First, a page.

Nation advances new energy development to tackle climate change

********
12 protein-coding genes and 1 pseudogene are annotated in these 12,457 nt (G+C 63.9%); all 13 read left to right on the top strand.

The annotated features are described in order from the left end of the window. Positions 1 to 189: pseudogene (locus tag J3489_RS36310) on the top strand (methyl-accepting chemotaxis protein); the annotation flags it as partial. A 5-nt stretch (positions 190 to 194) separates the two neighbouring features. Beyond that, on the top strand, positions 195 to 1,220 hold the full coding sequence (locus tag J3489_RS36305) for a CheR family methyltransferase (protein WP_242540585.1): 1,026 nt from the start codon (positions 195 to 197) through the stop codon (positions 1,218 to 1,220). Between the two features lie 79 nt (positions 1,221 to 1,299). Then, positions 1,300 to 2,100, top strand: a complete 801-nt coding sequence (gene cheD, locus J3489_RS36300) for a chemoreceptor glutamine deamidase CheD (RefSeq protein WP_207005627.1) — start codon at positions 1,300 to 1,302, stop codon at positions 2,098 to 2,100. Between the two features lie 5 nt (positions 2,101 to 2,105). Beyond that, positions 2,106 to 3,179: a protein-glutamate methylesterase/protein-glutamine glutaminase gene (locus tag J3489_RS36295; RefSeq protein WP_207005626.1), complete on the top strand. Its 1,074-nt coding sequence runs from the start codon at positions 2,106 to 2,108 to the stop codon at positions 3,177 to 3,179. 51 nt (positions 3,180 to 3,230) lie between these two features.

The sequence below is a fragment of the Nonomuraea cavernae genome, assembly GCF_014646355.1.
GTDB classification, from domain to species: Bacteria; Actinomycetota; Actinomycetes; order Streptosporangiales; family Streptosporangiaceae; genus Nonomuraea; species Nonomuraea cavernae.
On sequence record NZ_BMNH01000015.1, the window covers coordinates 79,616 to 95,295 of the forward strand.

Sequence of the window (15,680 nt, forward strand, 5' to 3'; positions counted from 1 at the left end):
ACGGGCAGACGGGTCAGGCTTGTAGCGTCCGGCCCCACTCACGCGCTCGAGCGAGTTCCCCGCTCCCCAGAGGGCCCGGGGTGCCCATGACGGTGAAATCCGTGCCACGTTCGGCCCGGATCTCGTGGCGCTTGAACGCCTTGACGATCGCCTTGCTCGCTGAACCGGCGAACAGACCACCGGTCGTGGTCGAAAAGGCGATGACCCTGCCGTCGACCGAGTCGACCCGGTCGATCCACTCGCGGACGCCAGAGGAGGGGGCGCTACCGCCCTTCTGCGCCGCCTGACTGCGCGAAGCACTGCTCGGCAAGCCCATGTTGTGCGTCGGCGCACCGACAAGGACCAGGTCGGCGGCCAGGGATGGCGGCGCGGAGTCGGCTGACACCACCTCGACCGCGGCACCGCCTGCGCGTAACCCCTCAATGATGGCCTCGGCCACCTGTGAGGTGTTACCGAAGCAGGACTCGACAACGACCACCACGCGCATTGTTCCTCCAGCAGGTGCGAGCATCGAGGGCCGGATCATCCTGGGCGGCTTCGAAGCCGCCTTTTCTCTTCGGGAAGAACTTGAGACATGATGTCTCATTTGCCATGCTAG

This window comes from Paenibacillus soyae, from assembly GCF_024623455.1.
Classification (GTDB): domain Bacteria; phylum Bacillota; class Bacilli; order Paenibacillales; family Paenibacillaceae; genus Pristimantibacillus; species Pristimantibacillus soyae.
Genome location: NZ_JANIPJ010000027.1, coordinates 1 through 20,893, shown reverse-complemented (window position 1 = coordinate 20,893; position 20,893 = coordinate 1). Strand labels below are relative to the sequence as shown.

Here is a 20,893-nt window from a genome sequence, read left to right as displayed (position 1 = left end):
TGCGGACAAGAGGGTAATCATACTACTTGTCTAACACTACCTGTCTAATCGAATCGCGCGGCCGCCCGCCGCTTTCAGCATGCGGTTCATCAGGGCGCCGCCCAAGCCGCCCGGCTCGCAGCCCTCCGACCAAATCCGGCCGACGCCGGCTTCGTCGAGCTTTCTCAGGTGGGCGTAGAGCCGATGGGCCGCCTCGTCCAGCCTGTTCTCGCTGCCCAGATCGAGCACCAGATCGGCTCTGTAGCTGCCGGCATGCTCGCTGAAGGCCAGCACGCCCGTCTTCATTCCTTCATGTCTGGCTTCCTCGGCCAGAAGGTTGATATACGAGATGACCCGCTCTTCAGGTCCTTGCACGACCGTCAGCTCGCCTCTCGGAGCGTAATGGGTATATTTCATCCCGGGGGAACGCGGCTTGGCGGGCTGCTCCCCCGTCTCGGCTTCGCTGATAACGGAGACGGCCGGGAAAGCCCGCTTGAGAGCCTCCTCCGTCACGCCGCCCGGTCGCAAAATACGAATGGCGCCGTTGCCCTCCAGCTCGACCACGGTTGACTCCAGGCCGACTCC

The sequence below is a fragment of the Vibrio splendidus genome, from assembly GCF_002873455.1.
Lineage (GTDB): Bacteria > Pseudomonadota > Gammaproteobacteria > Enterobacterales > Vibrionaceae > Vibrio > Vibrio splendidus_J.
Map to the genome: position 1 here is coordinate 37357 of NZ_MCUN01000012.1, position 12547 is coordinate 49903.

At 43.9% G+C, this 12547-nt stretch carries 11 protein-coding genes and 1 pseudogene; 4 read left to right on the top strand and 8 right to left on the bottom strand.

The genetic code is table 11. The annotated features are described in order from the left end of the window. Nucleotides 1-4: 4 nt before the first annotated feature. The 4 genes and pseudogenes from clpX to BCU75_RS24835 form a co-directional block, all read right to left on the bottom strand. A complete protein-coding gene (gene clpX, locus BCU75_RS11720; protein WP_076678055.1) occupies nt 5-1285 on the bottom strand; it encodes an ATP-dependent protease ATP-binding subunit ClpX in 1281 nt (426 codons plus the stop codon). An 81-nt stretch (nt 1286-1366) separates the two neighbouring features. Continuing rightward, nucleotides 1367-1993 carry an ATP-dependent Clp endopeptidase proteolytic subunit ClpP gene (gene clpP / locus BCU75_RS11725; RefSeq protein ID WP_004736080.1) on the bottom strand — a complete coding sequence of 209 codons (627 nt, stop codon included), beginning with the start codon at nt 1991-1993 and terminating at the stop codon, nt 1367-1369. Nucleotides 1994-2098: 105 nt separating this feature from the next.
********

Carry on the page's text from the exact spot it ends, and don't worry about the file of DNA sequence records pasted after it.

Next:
In recent years, China has accelerated the development of new energy as a way of tackling climate change and other environmental challenges. As a result, the county has been steadily moving toward a clean, low-carbon energy system. Last year, clean energy sources provided 25.9 percent of the total energy consumed in the country 8.9 percentage points higher than in 2012 while the use of coal fell from 68.5 percent to 56.2 percent over the same period. Meanwhile, the installed capacity of renewable energy reached 1.3 billion kilowatts in June, surpassing coal for the first time. In addition, China's total installed capacities of hydro, wind, solar and biomass power generation all ranked number one in the world. In recent years, technological progress and the large-scale application of renewable energy have greatly reduced the cost of renewables in China. Figures released by the Ministry of Ecology and Environment show that China supplies 50 percent of wind-power equipment and 80 percent of photovoltaic module equipment to the rest of the world. In 2021, the installation cost of global PV equipment was about 80 percent of the figure in 2010, while the cost of installing wind-power equipment had fallen by at least 35 percent over the same period. The country's new energy vehicle sector has also seen turbocharged growth in recent years, gaining a head start in the global race to electrify cars. According to statistics released by the Ministry of Public Security, China now has about 16 million NEVs, or half the global total, and the nation's NEV production and sales have remained the global number one for eight consecutive years since 2015. China rolled out its first NEV development plan in 2008. Policymakers at both the central and local levels have since provided solid, consistent support for the sector's development. Anhui province is a typical example of the policy's success. It was one of the provinces where NEVs were developed, and has long leveraged policy stimulus to spur growth of the industry. As such, the province is now home to carmakers such as Chery and Nio. Last year, China's carbon emission intensity carbon dioxide emissions per unit of GDP was 50.8 percent lower than in 2005 as a result of the robust development of renewable energy. The application of new energy has also helped improve air quality. From 2013 to last year, the concentration of PM2.5, a major gauge of air pollution, was slashed by 57 percent, solving one of the most prominent environmental headaches that had long plagued China.